• Zane, a Labrador Retriever (Sporting Group), training to be a guide dog with the organization, Guiding Eyes for the Blind
  • Tilly, a German Shorthaired Pointer (Sporting Group), training to be a detection dog
  • Pnina, a Basset Hound (Hound Group)
  • Sparkle, a Siberian Husky (Working Group)
  • Earnest, a Glen of Imaal Terrier (Terrier Group)
  • Mimi, a Pekingese (Toy Group)
  • Tesoro, a Xoloitzcuintli (Non-Sporting Group), training to be a service dog
  • Storm, an Icelandic Sheepdog (Herding Group)

AKC Puppy Pack tells the story of puppies’ lives through engaging, educational and cute photos/videos on the official AKC Instagram. This program covers the first year of their lives as they attend veterinarian visits, participate in training, sports & events, and the day-to-day trials, tribulations and joys of being a puppy.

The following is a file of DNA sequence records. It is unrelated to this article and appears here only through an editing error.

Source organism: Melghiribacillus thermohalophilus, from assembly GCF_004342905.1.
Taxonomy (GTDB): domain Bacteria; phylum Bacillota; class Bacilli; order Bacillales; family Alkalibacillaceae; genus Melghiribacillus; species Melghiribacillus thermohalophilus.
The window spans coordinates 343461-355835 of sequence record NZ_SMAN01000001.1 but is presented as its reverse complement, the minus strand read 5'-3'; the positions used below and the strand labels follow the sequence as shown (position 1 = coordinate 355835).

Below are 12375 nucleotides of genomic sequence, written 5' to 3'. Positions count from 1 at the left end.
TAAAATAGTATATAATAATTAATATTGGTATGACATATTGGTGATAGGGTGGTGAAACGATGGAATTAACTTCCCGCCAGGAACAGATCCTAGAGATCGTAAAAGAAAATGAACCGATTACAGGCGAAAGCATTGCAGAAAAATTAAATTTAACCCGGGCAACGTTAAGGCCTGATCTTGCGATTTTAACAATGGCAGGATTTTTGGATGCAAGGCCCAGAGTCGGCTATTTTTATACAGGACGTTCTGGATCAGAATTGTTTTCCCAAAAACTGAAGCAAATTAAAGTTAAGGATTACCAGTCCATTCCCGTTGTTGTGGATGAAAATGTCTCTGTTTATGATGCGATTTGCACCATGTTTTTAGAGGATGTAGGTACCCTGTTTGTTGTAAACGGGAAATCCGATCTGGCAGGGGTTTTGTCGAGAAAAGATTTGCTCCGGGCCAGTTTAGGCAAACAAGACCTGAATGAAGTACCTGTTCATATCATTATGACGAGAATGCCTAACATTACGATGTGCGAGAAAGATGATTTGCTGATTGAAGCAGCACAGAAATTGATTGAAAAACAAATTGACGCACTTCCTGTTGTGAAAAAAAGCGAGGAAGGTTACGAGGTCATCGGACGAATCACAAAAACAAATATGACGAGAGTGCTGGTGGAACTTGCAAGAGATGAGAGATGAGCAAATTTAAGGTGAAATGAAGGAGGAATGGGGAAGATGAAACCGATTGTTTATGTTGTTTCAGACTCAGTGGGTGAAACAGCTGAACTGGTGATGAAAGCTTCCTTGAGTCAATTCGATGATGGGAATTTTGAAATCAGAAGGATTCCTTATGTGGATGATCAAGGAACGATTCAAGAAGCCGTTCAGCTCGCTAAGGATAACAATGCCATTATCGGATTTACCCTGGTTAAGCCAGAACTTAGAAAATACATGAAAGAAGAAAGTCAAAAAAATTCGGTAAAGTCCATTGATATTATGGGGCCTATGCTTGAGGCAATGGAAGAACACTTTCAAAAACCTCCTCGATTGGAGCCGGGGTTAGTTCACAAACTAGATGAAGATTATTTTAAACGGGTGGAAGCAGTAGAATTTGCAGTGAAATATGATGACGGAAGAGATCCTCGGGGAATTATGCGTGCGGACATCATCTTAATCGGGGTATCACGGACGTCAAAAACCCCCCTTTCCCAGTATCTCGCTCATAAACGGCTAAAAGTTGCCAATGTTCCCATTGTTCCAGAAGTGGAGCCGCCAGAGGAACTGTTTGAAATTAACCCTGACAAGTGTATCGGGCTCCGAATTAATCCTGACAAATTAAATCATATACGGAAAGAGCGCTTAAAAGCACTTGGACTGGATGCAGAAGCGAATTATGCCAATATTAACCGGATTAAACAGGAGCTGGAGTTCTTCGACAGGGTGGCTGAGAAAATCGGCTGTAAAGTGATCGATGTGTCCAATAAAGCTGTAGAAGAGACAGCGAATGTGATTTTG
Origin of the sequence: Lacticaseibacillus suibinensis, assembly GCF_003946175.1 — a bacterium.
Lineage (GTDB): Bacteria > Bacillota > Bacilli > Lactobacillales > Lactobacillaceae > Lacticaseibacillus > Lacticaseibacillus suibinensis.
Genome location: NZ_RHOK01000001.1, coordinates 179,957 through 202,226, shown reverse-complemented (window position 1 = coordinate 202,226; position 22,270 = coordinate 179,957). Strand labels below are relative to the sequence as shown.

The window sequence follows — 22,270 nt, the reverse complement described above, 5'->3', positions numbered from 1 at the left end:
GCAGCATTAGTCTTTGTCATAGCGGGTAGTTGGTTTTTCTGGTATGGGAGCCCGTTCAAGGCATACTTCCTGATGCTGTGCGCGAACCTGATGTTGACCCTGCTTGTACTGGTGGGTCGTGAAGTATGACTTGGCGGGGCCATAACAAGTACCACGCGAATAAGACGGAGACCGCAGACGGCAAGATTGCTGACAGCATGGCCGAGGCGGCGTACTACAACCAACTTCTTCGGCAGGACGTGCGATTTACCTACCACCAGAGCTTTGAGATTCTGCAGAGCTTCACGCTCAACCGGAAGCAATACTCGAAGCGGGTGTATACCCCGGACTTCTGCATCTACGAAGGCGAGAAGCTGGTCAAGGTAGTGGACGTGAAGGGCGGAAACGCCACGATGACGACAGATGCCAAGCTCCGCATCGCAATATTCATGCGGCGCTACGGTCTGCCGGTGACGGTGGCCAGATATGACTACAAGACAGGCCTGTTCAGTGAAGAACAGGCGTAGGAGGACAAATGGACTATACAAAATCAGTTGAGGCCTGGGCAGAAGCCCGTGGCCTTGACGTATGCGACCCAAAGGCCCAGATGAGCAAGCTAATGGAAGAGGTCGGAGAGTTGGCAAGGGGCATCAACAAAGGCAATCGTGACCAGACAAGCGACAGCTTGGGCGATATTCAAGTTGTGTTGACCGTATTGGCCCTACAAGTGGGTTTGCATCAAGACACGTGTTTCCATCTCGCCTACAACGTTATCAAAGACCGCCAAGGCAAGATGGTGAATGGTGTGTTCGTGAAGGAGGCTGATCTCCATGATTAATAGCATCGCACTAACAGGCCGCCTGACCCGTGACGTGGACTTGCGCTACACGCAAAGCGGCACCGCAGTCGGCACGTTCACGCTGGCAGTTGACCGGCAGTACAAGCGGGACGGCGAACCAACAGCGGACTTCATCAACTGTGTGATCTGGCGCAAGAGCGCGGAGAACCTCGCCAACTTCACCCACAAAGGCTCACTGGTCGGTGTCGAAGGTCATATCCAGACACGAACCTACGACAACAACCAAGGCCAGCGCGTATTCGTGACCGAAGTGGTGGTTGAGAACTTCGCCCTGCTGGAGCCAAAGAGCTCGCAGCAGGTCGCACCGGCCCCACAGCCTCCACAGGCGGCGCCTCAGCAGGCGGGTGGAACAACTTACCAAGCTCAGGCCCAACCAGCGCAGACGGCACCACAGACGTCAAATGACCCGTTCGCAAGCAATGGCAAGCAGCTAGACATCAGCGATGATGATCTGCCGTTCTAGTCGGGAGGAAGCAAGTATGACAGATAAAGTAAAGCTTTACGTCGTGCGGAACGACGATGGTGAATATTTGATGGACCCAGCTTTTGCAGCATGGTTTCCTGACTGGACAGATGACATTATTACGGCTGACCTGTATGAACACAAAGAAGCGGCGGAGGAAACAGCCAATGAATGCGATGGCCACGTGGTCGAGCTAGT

Along with educating consumers about responsible dog ownership, Puppy Pack 2.0 will also emphasize the importance of service and working dogs.

“This year, we wanted to put a spotlight on the incredible things service and working dogs do for the community along with the realities of raising a pup,” says Gina DiNardo, AKC Executive Secretary. “Many people see the outcome of service dog training, but never the work that goes into the journey. This is what we hope to accomplish with the new Puppy Pack class.”

In anticipation of Puppy Pack 2.0, the AKC will host a kick-off event on October 23rd from 4:30pm-6:30pm at the Canine Retreat by AKC 42nd Street location. Seven Puppy Pack puppies will be at the event.